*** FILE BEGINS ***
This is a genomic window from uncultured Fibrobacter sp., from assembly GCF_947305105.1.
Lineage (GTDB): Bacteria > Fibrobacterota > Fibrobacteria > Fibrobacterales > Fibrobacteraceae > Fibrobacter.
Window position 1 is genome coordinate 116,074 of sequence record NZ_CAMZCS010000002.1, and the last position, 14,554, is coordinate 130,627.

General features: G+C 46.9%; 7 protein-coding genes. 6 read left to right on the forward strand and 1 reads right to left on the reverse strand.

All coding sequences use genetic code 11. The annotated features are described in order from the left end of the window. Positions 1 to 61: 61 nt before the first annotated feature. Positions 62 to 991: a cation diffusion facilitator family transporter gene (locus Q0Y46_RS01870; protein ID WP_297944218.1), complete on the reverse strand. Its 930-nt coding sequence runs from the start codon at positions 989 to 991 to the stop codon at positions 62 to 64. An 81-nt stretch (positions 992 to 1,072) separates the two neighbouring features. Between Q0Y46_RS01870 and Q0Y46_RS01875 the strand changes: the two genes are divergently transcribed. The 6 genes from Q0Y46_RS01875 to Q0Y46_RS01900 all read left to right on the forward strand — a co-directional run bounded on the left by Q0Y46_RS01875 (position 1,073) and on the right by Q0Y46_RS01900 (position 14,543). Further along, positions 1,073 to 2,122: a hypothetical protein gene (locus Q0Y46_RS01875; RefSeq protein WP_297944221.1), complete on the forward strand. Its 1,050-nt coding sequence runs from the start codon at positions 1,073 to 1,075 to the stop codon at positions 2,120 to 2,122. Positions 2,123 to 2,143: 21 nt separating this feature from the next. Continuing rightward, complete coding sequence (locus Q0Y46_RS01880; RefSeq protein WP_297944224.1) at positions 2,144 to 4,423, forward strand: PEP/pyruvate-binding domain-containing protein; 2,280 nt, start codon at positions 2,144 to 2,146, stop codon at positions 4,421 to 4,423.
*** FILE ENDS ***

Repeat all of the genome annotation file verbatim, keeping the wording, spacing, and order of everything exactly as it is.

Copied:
This is a genomic window from uncultured Fibrobacter sp., from assembly GCF_947305105.1.
Lineage (GTDB): Bacteria > Fibrobacterota > Fibrobacteria > Fibrobacterales > Fibrobacteraceae > Fibrobacter.
Window position 1 is genome coordinate 116,074 of sequence record NZ_CAMZCS010000002.1, and the last position, 14,554, is coordinate 130,627.

General features: G+C 46.9%; 7 protein-coding genes. 6 read left to right on the forward strand and 1 reads right to left on the reverse strand.

All coding sequences use genetic code 11. The annotated features are described in order from the left end of the window. Positions 1 to 61: 61 nt before the first annotated feature. Positions 62 to 991: a cation diffusion facilitator family transporter gene (locus Q0Y46_RS01870; protein ID WP_297944218.1), complete on the reverse strand. Its 930-nt coding sequence runs from the start codon at positions 989 to 991 to the stop codon at positions 62 to 64. An 81-nt stretch (positions 992 to 1,072) separates the two neighbouring features. Between Q0Y46_RS01870 and Q0Y46_RS01875 the strand changes: the two genes are divergently transcribed. The 6 genes from Q0Y46_RS01875 to Q0Y46_RS01900 all read left to right on the forward strand — a co-directional run bounded on the left by Q0Y46_RS01875 (position 1,073) and on the right by Q0Y46_RS01900 (position 14,543). Further along, positions 1,073 to 2,122: a hypothetical protein gene (locus Q0Y46_RS01875; RefSeq protein WP_297944221.1), complete on the forward strand. Its 1,050-nt coding sequence runs from the start codon at positions 1,073 to 1,075 to the stop codon at positions 2,120 to 2,122. Positions 2,123 to 2,143: 21 nt separating this feature from the next. Continuing rightward, complete coding sequence (locus Q0Y46_RS01880; RefSeq protein WP_297944224.1) at positions 2,144 to 4,423, forward strand: PEP/pyruvate-binding domain-containing protein; 2,280 nt, start codon at positions 2,144 to 2,146, stop codon at positions 4,421 to 4,423.